A federal judge has ruled that it is unconstitutional for New York state to ban direct shipments to consumers from wineries outside the state while allowing New York's own wineries to ship direct.

US District Judge, Richard Berman, ruled that New York's legislation is discriminatory. He said he was persuaded by the plaintiffs' contention that the ban amounted to protectionism. Under New York state law, wineries from outside the state are compelled to deal through the customary wholesaler network and several wineries had protested that this was discriminatory.

The ruling is the latest in a series of judicial reviews of the issue of direct wine shipments to consumers. Last week, President Bush signed a law, which Californian wineries had been lobbying for, allowing wine purchased by visitors to wineries to be shipped directly to their homes, even if they live in states where direct shipments of alcohol are technically outlawed.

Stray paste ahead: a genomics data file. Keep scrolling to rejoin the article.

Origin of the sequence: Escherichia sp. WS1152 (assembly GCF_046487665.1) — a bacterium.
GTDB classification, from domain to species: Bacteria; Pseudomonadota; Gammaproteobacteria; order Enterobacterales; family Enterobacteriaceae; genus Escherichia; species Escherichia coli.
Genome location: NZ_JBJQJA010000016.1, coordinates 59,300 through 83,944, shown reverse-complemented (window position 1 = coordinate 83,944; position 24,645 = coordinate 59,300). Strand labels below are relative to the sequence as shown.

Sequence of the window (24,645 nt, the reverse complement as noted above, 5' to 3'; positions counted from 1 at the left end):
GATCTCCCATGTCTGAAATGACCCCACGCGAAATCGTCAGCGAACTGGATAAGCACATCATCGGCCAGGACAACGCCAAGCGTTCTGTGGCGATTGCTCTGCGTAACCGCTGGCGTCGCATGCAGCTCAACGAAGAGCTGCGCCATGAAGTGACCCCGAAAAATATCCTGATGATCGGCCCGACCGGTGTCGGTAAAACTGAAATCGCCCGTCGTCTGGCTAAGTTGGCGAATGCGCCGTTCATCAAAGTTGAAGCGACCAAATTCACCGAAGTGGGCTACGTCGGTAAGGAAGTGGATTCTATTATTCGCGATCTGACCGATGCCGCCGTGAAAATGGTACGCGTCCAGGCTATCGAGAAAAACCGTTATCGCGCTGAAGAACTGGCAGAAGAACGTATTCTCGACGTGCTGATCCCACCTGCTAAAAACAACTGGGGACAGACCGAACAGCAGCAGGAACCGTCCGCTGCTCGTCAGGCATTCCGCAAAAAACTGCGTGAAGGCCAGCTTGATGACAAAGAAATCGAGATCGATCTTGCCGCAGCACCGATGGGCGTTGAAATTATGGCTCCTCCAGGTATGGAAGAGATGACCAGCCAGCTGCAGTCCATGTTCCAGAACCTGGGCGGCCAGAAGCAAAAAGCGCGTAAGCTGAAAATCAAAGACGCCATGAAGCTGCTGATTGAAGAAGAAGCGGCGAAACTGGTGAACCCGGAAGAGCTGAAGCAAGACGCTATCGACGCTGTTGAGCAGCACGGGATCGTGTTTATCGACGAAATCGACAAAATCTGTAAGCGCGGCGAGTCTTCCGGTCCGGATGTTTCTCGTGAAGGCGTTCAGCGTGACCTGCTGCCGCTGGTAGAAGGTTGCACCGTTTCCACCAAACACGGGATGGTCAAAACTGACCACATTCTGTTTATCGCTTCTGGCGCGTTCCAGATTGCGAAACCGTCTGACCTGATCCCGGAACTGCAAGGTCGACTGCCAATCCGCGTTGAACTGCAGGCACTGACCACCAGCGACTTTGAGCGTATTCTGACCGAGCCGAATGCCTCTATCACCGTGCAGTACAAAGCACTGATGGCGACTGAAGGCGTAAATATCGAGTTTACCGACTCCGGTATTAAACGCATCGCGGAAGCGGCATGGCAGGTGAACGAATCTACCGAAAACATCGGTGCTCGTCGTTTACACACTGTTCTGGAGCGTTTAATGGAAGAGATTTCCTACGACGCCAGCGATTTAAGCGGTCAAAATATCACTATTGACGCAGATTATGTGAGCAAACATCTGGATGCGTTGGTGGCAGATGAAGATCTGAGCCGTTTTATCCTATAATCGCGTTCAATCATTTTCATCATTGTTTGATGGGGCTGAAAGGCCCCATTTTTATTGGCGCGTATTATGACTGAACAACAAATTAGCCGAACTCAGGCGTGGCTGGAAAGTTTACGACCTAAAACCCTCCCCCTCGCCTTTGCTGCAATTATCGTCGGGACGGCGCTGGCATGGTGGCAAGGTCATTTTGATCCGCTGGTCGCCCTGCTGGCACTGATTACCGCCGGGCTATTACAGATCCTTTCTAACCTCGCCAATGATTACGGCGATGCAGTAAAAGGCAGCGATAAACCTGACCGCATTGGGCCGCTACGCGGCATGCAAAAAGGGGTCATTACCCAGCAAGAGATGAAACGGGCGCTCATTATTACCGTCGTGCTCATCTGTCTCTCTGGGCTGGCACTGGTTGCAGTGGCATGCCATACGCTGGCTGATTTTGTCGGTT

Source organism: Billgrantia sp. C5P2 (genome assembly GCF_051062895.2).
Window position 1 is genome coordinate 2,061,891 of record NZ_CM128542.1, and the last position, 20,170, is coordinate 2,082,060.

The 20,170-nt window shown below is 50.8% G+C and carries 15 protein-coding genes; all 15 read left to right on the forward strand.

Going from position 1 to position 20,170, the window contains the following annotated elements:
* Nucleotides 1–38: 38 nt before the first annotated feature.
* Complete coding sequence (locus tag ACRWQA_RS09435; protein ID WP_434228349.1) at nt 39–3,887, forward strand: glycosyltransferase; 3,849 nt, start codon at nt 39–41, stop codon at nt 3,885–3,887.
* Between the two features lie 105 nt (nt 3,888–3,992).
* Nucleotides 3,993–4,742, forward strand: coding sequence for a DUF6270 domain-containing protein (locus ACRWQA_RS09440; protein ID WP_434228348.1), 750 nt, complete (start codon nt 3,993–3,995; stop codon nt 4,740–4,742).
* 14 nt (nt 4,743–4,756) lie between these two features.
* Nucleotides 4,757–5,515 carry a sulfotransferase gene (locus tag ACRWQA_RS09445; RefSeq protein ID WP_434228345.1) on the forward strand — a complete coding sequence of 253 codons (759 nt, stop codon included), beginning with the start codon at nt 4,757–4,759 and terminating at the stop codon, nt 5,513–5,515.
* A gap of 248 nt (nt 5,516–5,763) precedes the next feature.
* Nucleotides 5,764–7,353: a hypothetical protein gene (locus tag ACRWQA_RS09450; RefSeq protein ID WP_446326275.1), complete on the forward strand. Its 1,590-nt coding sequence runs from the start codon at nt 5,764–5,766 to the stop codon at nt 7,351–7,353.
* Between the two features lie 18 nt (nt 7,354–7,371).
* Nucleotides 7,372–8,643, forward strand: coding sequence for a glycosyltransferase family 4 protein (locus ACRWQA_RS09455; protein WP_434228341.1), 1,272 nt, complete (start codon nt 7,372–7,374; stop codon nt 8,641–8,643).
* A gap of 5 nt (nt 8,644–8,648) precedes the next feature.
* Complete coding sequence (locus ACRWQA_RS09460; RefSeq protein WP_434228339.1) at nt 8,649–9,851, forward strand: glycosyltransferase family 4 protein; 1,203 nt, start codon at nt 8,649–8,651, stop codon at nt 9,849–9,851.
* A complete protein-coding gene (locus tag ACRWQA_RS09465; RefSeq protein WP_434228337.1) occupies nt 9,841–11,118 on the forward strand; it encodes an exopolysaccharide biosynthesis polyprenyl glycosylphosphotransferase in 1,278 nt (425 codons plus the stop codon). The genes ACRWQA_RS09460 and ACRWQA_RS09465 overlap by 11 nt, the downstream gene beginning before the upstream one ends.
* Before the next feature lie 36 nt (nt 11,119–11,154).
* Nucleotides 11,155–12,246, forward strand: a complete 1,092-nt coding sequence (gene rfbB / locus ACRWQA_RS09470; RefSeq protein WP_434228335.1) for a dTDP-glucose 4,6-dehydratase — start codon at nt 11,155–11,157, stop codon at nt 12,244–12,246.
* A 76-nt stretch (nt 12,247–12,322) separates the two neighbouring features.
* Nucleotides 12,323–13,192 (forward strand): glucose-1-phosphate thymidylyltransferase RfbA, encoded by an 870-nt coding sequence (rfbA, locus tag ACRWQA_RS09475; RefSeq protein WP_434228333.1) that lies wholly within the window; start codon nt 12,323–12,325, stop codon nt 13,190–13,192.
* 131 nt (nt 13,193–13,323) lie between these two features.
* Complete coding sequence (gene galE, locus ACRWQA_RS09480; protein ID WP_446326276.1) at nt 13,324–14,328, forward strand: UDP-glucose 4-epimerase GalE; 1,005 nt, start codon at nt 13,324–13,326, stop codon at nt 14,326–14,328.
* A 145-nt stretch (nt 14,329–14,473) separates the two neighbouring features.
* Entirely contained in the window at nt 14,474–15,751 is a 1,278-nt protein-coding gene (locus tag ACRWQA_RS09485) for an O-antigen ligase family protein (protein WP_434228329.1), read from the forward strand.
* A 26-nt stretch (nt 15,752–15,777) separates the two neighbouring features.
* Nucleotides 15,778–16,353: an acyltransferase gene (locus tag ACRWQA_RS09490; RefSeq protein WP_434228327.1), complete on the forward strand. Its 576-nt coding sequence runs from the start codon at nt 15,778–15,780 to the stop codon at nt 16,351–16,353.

The New York ruling follows other decisions in Texas, Illinois, Virginia and North Carolina ruling against similar laws. However, in some other cases, courts have upheld the state controls.

Earlier this week, a Federal Appeals Court decision gave US wine producers another chance to challenge similar laws in Florida. The Federal Appeals Court ordered a Tampa judge to consider further evidence and make a second ruling on whether state rules are constitutional.

The New York ruling so far leaves unresolved the issue of whether out-of-state wineries would now be allowed to ship directly or that no companies at all, including those in New York, would be.

A ruling in the country's second largest wine-consuming state will be keenly viewed by interested parties such as the American Vintners Association which represents some 600 wineries. At present, 26 states restrict the direct sale of wine by producers to consumers.